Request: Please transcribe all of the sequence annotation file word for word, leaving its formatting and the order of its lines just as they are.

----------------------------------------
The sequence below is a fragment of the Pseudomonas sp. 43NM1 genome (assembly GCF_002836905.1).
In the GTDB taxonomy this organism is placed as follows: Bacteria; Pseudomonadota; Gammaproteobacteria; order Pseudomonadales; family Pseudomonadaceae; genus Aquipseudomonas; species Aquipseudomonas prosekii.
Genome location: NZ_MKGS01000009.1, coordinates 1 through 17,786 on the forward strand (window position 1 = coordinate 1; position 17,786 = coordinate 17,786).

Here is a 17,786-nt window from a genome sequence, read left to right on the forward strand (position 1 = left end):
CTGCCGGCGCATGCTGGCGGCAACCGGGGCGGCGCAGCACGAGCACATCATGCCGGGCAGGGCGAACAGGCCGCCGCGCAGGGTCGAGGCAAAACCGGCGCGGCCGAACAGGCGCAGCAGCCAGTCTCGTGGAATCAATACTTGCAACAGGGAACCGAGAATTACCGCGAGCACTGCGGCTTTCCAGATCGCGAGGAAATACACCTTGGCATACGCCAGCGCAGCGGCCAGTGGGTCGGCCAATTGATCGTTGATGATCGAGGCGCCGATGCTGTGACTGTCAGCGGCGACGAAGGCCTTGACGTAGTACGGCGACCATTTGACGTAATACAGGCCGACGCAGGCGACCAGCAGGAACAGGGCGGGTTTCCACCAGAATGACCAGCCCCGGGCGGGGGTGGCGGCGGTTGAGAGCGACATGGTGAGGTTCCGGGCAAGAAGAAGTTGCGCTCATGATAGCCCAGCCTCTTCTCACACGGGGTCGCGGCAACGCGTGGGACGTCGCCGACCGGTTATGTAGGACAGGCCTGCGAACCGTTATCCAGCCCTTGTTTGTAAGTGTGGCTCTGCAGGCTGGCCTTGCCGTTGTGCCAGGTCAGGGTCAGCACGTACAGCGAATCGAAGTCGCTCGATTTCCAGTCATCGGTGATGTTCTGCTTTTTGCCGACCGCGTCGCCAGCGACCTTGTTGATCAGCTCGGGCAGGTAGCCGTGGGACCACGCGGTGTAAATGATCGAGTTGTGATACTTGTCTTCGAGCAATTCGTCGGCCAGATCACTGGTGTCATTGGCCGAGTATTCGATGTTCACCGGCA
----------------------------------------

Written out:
The sequence below is a fragment of the Pseudomonas sp. 43NM1 genome (assembly GCF_002836905.1).
In the GTDB taxonomy this organism is placed as follows: Bacteria; Pseudomonadota; Gammaproteobacteria; order Pseudomonadales; family Pseudomonadaceae; genus Aquipseudomonas; species Aquipseudomonas prosekii.
Genome location: NZ_MKGS01000009.1, coordinates 1 through 17,786 on the forward strand (window position 1 = coordinate 1; position 17,786 = coordinate 17,786).

Here is a 17,786-nt window from a genome sequence, read left to right on the forward strand (position 1 = left end):
CTGCCGGCGCATGCTGGCGGCAACCGGGGCGGCGCAGCACGAGCACATCATGCCGGGCAGGGCGAACAGGCCGCCGCGCAGGGTCGAGGCAAAACCGGCGCGGCCGAACAGGCGCAGCAGCCAGTCTCGTGGAATCAATACTTGCAACAGGGAACCGAGAATTACCGCGAGCACTGCGGCTTTCCAGATCGCGAGGAAATACACCTTGGCATACGCCAGCGCAGCGGCCAGTGGGTCGGCCAATTGATCGTTGATGATCGAGGCGCCGATGCTGTGACTGTCAGCGGCGACGAAGGCCTTGACGTAGTACGGCGACCATTTGACGTAATACAGGCCGACGCAGGCGACCAGCAGGAACAGGGCGGGTTTCCACCAGAATGACCAGCCCCGGGCGGGGGTGGCGGCGGTTGAGAGCGACATGGTGAGGTTCCGGGCAAGAAGAAGTTGCGCTCATGATAGCCCAGCCTCTTCTCACACGGGGTCGCGGCAACGCGTGGGACGTCGCCGACCGGTTATGTAGGACAGGCCTGCGAACCGTTATCCAGCCCTTGTTTGTAAGTGTGGCTCTGCAGGCTGGCCTTGCCGTTGTGCCAGGTCAGGGTCAGCACGTACAGCGAATCGAAGTCGCTCGATTTCCAGTCATCGGTGATGTTCTGCTTTTTGCCGACCGCGTCGCCAGCGACCTTGTTGATCAGCTCGGGCAGGTAGCCGTGGGACCACGCGGTGTAAATGATCGAGTTGTGATACTTGTCTTCGAGCAATTCGTCGGCCAGATCACTGGTGTCATTGGCCGAGTATTCGATGTTCACCGGCA